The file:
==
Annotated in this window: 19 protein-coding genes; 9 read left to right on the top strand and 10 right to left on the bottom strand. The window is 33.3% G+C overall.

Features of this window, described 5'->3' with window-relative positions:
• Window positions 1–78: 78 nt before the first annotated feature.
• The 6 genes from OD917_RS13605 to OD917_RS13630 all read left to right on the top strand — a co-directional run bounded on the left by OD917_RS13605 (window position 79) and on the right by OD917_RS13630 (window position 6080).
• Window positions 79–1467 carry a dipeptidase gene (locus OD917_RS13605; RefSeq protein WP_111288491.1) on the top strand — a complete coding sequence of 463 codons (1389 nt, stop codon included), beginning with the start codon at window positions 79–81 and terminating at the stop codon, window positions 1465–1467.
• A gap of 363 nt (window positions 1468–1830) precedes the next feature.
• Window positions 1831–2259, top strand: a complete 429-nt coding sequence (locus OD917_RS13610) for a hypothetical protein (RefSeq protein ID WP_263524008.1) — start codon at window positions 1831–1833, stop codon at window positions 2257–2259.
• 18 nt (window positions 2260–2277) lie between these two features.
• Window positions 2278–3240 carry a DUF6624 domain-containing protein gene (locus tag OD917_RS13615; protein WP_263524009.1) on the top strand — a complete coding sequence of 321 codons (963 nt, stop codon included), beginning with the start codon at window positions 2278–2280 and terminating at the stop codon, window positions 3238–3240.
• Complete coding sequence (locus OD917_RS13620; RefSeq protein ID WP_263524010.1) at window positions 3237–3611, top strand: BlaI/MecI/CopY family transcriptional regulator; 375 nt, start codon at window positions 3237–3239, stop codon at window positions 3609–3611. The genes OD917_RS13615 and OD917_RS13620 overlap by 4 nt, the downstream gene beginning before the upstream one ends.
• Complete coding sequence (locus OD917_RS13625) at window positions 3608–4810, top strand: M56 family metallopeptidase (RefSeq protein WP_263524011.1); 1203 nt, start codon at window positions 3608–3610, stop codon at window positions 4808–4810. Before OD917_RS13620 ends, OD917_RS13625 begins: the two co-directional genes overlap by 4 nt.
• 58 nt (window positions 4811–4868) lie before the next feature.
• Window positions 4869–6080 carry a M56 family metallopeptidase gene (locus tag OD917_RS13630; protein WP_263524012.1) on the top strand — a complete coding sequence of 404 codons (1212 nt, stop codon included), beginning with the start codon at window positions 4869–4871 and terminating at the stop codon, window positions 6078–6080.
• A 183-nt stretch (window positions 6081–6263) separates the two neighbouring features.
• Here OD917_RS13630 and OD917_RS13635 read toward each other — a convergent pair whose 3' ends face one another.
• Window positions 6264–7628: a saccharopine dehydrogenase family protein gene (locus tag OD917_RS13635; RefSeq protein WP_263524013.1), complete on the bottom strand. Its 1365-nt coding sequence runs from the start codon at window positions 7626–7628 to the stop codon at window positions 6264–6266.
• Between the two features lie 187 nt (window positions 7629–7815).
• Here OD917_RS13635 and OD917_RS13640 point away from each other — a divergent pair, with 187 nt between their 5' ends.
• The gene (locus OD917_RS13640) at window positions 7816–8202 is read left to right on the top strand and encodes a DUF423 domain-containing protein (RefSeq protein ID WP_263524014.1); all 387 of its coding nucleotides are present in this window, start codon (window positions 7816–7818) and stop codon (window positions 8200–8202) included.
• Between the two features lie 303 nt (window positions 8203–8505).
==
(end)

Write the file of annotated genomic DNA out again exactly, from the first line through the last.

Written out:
Annotated in this window: 19 protein-coding genes; 9 read left to right on the top strand and 10 right to left on the bottom strand. The window is 33.3% G+C overall.

Features of this window, described 5'->3' with window-relative positions:
• Window positions 1–78: 78 nt before the first annotated feature.
• The 6 genes from OD917_RS13605 to OD917_RS13630 all read left to right on the top strand — a co-directional run bounded on the left by OD917_RS13605 (window position 79) and on the right by OD917_RS13630 (window position 6080).
• Window positions 79–1467 carry a dipeptidase gene (locus OD917_RS13605; RefSeq protein WP_111288491.1) on the top strand — a complete coding sequence of 463 codons (1389 nt, stop codon included), beginning with the start codon at window positions 79–81 and terminating at the stop codon, window positions 1465–1467.
• A gap of 363 nt (window positions 1468–1830) precedes the next feature.
• Window positions 1831–2259, top strand: a complete 429-nt coding sequence (locus OD917_RS13610) for a hypothetical protein (RefSeq protein ID WP_263524008.1) — start codon at window positions 1831–1833, stop codon at window positions 2257–2259.
• 18 nt (window positions 2260–2277) lie between these two features.
• Window positions 2278–3240 carry a DUF6624 domain-containing protein gene (locus tag OD917_RS13615; protein WP_263524009.1) on the top strand — a complete coding sequence of 321 codons (963 nt, stop codon included), beginning with the start codon at window positions 2278–2280 and terminating at the stop codon, window positions 3238–3240.
• Complete coding sequence (locus OD917_RS13620; RefSeq protein ID WP_263524010.1) at window positions 3237–3611, top strand: BlaI/MecI/CopY family transcriptional regulator; 375 nt, start codon at window positions 3237–3239, stop codon at window positions 3609–3611. The genes OD917_RS13615 and OD917_RS13620 overlap by 4 nt, the downstream gene beginning before the upstream one ends.
• Complete coding sequence (locus OD917_RS13625) at window positions 3608–4810, top strand: M56 family metallopeptidase (RefSeq protein WP_263524011.1); 1203 nt, start codon at window positions 3608–3610, stop codon at window positions 4808–4810. Before OD917_RS13620 ends, OD917_RS13625 begins: the two co-directional genes overlap by 4 nt.
• 58 nt (window positions 4811–4868) lie before the next feature.
• Window positions 4869–6080 carry a M56 family metallopeptidase gene (locus tag OD917_RS13630; protein WP_263524012.1) on the top strand — a complete coding sequence of 404 codons (1212 nt, stop codon included), beginning with the start codon at window positions 4869–4871 and terminating at the stop codon, window positions 6078–6080.
• A 183-nt stretch (window positions 6081–6263) separates the two neighbouring features.
• Here OD917_RS13630 and OD917_RS13635 read toward each other — a convergent pair whose 3' ends face one another.
• Window positions 6264–7628: a saccharopine dehydrogenase family protein gene (locus tag OD917_RS13635; RefSeq protein WP_263524013.1), complete on the bottom strand. Its 1365-nt coding sequence runs from the start codon at window positions 7626–7628 to the stop codon at window positions 6264–6266.
• Between the two features lie 187 nt (window positions 7629–7815).
• Here OD917_RS13635 and OD917_RS13640 point away from each other — a divergent pair, with 187 nt between their 5' ends.
• The gene (locus OD917_RS13640) at window positions 7816–8202 is read left to right on the top strand and encodes a DUF423 domain-containing protein (RefSeq protein ID WP_263524014.1); all 387 of its coding nucleotides are present in this window, start codon (window positions 7816–7818) and stop codon (window positions 8200–8202) included.
• Between the two features lie 303 nt (window positions 8203–8505).